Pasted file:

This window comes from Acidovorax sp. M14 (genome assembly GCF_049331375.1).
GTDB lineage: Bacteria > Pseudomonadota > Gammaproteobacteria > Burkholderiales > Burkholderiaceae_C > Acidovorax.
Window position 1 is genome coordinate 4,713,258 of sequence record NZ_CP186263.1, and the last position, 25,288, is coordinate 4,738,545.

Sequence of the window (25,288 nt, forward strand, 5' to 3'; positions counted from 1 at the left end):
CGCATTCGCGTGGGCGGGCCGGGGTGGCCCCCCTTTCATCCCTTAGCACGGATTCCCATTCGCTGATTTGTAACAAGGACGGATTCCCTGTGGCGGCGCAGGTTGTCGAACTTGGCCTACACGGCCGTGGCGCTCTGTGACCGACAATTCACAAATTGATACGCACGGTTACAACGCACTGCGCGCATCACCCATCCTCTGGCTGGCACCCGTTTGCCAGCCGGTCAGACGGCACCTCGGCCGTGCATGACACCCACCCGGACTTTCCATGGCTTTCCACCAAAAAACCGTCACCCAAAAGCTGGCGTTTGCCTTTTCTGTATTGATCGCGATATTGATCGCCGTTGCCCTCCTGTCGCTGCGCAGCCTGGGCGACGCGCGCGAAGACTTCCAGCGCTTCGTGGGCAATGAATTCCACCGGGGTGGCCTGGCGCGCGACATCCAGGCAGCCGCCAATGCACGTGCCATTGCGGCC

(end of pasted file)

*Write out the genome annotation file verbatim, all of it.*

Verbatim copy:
This window comes from Acidovorax sp. M14 (genome assembly GCF_049331375.1).
GTDB lineage: Bacteria > Pseudomonadota > Gammaproteobacteria > Burkholderiales > Burkholderiaceae_C > Acidovorax.
Window position 1 is genome coordinate 4,713,258 of sequence record NZ_CP186263.1, and the last position, 25,288, is coordinate 4,738,545.

Sequence of the window (25,288 nt, forward strand, 5' to 3'; positions counted from 1 at the left end):
CGCATTCGCGTGGGCGGGCCGGGGTGGCCCCCCTTTCATCCCTTAGCACGGATTCCCATTCGCTGATTTGTAACAAGGACGGATTCCCTGTGGCGGCGCAGGTTGTCGAACTTGGCCTACACGGCCGTGGCGCTCTGTGACCGACAATTCACAAATTGATACGCACGGTTACAACGCACTGCGCGCATCACCCATCCTCTGGCTGGCACCCGTTTGCCAGCCGGTCAGACGGCACCTCGGCCGTGCATGACACCCACCCGGACTTTCCATGGCTTTCCACCAAAAAACCGTCACCCAAAAGCTGGCGTTTGCCTTTTCTGTATTGATCGCGATATTGATCGCCGTTGCCCTCCTGTCGCTGCGCAGCCTGGGCGACGCGCGCGAAGACTTCCAGCGCTTCGTGGGCAATGAATTCCACCGGGGTGGCCTGGCGCGCGACATCCAGGCAGCCGCCAATGCACGTGCCATTGCGGCC